But at night this balance is disturbed. We see, dimly, only the fast-moving nearby objects—the waves around the kayak—and not the distant objects—the distant shoreline whose slow movement would in daytime provide a corrective balance.  At night, all the objects that we see are moving fast. Consequently, we conclude that we are moving fast through the world.

So that mystery is solved. Now I just have to worry about why time goes faster as you get older

Art At, On, and In the Water: The Marine Art of New York Harbor

By Vladimir Brezina

Now that New York City is once again embracing its waterways, all manner of the city’s activities are spilling over into the harbor—and that includes the city’s art. As I kayak around the harbor, I can’t help but notice the number of works of art that don’t stop at the water’s edge, but plunge right in…

Here are a few examples. In some cases, they use for their effect their location at the interface between land and water. In more extreme cases, they can only be appreciated, indeed can only have been created, from a boat on the water…

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Radio Calls On the Water

By Johna Till Johnson and Vladimir Brezina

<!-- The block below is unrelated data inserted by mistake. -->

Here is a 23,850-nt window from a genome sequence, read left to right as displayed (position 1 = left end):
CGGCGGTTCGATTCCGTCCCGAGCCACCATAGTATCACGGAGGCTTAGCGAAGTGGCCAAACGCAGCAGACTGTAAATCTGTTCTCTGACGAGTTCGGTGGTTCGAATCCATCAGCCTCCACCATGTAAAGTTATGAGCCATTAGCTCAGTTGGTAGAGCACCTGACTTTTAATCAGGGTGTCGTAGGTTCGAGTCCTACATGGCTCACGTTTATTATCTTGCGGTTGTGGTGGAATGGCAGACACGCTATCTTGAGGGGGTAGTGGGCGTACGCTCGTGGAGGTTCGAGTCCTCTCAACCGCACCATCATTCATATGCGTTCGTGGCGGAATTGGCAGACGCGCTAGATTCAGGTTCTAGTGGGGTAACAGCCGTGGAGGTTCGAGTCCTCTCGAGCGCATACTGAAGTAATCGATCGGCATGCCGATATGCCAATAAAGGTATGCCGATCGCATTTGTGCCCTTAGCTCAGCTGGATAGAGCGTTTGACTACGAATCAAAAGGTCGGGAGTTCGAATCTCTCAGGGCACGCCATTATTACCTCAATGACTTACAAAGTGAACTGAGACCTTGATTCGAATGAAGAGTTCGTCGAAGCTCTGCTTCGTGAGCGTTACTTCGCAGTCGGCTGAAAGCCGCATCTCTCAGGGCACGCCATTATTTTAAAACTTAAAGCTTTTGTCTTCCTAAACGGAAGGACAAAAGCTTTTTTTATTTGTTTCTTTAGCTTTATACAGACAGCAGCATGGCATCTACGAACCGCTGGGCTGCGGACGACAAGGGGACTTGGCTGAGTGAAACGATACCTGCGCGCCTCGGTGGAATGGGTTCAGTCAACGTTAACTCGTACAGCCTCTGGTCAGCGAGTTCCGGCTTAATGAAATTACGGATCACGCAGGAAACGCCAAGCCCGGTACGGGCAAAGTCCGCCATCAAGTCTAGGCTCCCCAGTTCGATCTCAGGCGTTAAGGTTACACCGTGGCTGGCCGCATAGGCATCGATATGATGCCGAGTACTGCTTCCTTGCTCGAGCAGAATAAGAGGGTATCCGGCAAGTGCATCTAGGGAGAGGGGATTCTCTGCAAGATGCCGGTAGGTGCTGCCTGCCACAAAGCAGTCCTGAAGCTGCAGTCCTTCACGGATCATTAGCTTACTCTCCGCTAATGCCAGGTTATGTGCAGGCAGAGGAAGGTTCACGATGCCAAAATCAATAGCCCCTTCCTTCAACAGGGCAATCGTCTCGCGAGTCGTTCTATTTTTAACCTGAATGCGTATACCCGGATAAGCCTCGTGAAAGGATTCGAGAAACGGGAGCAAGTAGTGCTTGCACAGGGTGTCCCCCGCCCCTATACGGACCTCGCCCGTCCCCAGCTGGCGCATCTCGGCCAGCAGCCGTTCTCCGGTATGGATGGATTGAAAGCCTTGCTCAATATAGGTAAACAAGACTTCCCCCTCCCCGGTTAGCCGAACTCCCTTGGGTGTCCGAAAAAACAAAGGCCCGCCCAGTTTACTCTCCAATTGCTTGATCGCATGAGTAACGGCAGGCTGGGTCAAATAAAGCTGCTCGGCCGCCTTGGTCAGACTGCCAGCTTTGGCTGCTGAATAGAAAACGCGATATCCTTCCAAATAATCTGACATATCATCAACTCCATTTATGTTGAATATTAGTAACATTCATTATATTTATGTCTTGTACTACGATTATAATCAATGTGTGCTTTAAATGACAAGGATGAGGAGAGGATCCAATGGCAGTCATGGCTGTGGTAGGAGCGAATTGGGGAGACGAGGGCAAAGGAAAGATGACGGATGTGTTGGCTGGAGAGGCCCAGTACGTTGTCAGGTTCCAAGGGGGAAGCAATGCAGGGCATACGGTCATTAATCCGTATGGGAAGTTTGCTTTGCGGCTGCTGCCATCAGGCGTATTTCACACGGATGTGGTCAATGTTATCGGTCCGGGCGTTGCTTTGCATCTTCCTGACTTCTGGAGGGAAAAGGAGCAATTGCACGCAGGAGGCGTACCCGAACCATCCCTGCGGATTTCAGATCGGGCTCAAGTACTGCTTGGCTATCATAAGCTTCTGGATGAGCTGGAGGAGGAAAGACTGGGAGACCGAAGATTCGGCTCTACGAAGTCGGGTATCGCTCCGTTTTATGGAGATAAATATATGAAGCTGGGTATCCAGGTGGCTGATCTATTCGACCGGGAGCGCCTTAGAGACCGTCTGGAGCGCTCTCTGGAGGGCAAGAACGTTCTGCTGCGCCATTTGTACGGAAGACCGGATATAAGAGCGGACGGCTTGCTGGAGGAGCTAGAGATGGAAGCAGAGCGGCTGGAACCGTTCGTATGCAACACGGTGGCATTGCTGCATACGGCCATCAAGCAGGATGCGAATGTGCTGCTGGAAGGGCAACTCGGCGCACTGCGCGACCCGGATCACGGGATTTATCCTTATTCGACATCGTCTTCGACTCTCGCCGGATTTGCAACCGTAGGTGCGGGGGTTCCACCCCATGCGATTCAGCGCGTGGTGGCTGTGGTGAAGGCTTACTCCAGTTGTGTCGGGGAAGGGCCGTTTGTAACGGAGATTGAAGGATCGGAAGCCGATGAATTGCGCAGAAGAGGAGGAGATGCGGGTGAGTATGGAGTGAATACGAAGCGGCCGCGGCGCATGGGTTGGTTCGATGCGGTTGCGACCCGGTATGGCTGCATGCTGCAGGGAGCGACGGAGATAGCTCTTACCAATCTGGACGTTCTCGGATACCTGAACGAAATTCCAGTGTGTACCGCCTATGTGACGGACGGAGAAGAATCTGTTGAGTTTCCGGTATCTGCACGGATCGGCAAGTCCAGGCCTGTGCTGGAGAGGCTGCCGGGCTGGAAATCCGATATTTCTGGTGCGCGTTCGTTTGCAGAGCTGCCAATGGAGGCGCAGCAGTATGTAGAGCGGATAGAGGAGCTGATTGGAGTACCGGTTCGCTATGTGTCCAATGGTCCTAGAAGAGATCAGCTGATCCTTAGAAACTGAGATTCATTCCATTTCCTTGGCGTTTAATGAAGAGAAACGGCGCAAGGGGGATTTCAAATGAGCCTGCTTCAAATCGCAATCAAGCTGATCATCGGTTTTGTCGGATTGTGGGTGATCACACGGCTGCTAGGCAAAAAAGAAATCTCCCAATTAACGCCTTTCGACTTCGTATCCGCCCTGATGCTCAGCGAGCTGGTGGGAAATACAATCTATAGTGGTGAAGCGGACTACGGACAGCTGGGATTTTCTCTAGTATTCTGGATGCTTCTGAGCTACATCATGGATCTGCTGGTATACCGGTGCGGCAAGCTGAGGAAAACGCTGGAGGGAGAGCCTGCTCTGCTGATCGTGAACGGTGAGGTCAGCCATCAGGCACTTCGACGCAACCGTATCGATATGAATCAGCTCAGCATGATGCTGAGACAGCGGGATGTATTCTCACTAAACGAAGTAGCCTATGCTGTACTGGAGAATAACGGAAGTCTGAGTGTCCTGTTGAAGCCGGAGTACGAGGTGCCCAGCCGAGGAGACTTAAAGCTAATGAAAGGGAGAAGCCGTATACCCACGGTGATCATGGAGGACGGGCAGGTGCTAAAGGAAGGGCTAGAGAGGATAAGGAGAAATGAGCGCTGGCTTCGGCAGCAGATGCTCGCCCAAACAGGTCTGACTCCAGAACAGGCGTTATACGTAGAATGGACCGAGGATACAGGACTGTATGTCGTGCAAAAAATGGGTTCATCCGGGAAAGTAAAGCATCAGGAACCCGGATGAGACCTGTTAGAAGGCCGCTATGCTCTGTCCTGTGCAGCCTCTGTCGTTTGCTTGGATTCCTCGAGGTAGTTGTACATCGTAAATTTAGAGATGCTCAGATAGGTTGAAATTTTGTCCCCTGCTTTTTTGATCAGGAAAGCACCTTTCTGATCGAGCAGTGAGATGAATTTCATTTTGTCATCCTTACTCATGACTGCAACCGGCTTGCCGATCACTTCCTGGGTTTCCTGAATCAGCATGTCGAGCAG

We couldn’t possibly write about this topic without first referencing Bowsprite’s prior posts here and here. Not only did she accurately (and highly entertainingly) capture the lingo, her whimsical drawings are one-of-a kind!

Negotiating ferry traffic in New York Harbor

When out kayaking in New York Harbor, we carry marine radios for several reasons: To call for help if something goes wiggy; to stay abreast of developments on the water; and, where appropriate, to advise larger vessels of our intentions.

But one of the more captivating aspects of kayaking with a radio in the harbor is simply the opportunity to listen to exchanges between the captains of commercial vessels.

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Best of Fall Colors 2011

By Vladimir Brezina

Despite the hiccup of the Halloween snowstorm, Fall has had a long run this year. The colors in New York City’s Central Park have been glorious. But now, in late November, they are finally coming to an end. It’s raining, dark, gray, and the trees are rapidly losing their last leaves.

So, as farewell, here are some highlights of the Fall colors of 2011. Happy Thanksgiving!

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The individual photos, and many others, are here, here, and here.

Questionable Facelift for a Beauty

By Johna Till Johnson
(Additional material contributed by Vladimir Brezina)

Yesterday, I wrote about the Bayonne Bridge’s 80th birthday. The Bayonne Bridge is one of the loveliest—possibly even the loveliest—bridge in New York Harbor.